[Disclaimer: the picture, Right, is not my closet; alas, it’s a crisp and clean google image. I mean, I kinda wish it were my closet . . . but it’s not.]
For a quicker read: ignore the parentheses.
For a more meaningful read: don’t ignore the parentheses
For a more meaningful day: go do something important and don’t read anything.
It was a long time coming . . . mainly because of time and schedule. Not living at home for close to a year certainly causes one to forget what’s lurking in those closet corners and desk drawers and the impending mess that is sure to occur when one goes searching . . . You know the drill–searching for that red belt, having to disassemble everything in every possible place where it just perhaps may be. Yes, of course you know . . .
–Now add in the variable of moving back into your room from the dorm and adding all the accumulated stuff you bought specifically for your (organized) dorm room;
–Add in an extra variable of 3 months of summer school and an internship causing. It may also be good to mention the laws of thermodynamics, conservation, or whatever may be relevant . . . these should bring to mind those examples of what happens when things are left to themselves–they do not necessarily improve. (I must admit here, that despite the lack of organization in my room–I did my best to keep things looking clean–most of the time [don’t bring this up with Mom]; but open the closet door . . . and well, you’d understand.)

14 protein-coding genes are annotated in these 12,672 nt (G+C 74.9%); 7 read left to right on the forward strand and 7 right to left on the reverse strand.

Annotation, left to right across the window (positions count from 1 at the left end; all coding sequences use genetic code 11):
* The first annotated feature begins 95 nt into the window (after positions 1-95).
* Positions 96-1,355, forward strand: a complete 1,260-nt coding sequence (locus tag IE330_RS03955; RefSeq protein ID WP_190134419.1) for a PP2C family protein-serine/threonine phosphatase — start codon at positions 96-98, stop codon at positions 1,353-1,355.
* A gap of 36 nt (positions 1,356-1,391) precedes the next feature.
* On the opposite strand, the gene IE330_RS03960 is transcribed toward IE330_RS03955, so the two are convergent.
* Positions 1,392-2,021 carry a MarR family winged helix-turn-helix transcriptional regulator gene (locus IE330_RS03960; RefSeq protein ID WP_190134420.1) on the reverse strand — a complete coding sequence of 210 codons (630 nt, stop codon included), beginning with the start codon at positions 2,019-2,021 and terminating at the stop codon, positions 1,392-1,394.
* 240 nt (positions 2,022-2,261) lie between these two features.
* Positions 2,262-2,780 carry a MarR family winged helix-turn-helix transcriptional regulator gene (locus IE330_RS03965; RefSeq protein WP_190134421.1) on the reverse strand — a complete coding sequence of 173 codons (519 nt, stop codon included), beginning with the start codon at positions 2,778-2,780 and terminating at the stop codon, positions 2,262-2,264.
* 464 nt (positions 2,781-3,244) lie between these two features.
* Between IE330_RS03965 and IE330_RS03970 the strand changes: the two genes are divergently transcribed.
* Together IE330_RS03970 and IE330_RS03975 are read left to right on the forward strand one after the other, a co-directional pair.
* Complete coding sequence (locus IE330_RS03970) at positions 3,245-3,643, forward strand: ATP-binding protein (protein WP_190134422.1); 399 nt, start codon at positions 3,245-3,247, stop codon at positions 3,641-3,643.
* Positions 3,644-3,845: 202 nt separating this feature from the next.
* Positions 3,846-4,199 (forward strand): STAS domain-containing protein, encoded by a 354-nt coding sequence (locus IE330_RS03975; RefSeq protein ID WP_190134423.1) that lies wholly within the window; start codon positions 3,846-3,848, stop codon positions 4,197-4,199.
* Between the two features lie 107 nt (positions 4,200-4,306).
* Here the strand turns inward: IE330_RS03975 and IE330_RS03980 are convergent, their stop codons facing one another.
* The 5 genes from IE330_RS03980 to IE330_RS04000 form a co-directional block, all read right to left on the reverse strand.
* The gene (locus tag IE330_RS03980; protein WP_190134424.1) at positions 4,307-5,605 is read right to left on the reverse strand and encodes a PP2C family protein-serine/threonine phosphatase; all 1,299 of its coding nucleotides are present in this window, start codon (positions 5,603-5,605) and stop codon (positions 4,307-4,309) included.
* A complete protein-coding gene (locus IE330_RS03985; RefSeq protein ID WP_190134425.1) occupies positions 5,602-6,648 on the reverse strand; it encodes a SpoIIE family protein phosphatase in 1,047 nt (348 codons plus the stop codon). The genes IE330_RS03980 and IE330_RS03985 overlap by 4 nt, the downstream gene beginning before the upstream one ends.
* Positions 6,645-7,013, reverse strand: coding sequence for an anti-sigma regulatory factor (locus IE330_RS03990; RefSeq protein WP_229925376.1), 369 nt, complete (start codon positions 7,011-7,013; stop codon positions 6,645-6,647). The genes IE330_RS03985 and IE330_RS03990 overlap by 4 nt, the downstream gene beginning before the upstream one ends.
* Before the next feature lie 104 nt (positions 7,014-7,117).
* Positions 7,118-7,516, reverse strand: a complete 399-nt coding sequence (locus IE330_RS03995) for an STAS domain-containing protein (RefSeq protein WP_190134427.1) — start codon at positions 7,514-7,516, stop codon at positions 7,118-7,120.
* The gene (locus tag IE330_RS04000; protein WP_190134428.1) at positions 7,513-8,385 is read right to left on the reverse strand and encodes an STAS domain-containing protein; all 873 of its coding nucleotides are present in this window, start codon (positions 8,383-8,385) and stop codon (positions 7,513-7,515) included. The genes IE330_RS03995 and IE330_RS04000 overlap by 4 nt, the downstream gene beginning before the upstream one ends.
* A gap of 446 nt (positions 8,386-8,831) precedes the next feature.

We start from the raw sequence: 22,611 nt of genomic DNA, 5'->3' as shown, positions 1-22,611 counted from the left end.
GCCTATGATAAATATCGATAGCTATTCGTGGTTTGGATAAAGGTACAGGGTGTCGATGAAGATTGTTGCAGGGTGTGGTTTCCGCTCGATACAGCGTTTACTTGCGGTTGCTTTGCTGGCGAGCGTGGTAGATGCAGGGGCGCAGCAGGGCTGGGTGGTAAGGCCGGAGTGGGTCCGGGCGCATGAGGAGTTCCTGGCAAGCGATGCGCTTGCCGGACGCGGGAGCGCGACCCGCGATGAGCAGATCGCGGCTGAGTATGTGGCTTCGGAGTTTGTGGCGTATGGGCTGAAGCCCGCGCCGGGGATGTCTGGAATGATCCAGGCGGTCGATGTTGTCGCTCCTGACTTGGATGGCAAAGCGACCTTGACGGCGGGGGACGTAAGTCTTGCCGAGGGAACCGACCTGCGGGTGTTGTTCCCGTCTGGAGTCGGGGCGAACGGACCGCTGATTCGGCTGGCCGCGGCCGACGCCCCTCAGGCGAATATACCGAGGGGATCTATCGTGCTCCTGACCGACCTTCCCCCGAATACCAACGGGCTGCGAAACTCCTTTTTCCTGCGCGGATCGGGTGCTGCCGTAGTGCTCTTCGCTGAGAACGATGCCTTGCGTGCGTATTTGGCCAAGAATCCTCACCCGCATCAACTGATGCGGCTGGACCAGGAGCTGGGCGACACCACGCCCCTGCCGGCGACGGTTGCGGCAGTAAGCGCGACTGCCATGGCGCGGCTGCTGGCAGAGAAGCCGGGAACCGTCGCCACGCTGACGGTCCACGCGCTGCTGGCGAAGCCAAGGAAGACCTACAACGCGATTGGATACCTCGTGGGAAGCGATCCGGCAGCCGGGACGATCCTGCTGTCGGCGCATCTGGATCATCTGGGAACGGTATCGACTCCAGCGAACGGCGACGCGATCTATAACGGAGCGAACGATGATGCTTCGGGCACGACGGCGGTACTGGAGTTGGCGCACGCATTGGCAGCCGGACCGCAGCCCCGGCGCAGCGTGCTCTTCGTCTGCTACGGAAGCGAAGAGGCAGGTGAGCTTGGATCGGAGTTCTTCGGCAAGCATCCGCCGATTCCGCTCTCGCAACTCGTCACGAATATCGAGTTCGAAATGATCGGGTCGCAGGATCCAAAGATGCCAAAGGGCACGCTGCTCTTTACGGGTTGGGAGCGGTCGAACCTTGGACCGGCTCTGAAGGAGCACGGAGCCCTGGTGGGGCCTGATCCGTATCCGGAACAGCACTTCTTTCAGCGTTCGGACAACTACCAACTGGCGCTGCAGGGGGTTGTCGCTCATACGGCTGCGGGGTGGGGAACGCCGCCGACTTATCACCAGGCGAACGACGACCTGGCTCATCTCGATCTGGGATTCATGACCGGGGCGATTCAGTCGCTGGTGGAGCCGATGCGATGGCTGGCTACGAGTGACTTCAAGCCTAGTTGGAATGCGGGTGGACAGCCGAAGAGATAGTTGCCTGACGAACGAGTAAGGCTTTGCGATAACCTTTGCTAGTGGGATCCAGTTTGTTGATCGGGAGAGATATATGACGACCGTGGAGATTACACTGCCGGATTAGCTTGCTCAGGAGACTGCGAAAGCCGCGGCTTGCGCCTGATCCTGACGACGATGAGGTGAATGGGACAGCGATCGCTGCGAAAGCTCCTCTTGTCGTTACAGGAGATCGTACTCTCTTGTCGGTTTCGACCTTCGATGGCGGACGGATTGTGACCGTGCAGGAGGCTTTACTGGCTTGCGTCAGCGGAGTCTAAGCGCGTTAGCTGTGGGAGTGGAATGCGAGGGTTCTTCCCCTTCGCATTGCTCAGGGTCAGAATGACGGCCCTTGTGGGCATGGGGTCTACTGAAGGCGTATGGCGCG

Finally, classes finished–and organization unceremoniously began. To my surprise, I found it therapeutic for my academically overhauled soul. Allow me to share some of the specific benefits and highlights for your organizational inspiration:
1. Junior High journal entries are extremely entertaining. I hadn’t forget those days–but I certainly had forgotten how I thought back in those days. Amazing and absolutely ridiculous (I’d also forgotten many of my old school crushes. Both appalling and hilarious . . . And yes, I do protect the innocent here on this blog).
2. Photos from elementary school field trips and Junior High plays popped up. Yes, I actually do remember fixing my hair in pig-tales for the 6th grade trip to the Discovery Center; and yes, I also was the bright red toy block in the Junior High production of The Velveteen Rabbit. Oh, those days were fabulously simple.
3. Birthday Cards from the past bring lots of smiles.
4. Audio books are fabulous for listening to while cleaning, and C. S. Lewis is always a good companion.
5. My walk-in closet is now again an actual walk-in closet. Yippee!
6. Finding old projects and papers made me feel quite intelligent (and sometimes not). I think I’ve written enough papers (and saved them all at my Mother’s urging from long ago–along with comments) to fill at least one doctoral thesis. Problem is, my papers aren’t compile-able; the topic range is too wide. If only I had known . . .
7. I found loose change. I’m richer than I thought (though not by much).
8. I never thought vacuuming could be so much fun . . . and what do you know? Yep. Still not fun.
9. There was an overwhelming feeling of joy and accomplishment of setting all my shoes in perfect little rows on my shelves . . . It is a girl thing, but a wonderful one at that.
10. There was a fabulous feeling of accomplishment as I took all of those trash bags–and dumped them. You know–the “letting go” feeling.
So there you have it. It’s therapeutic. Organization . . . who could have guessed?
The above post was therapeutic to write.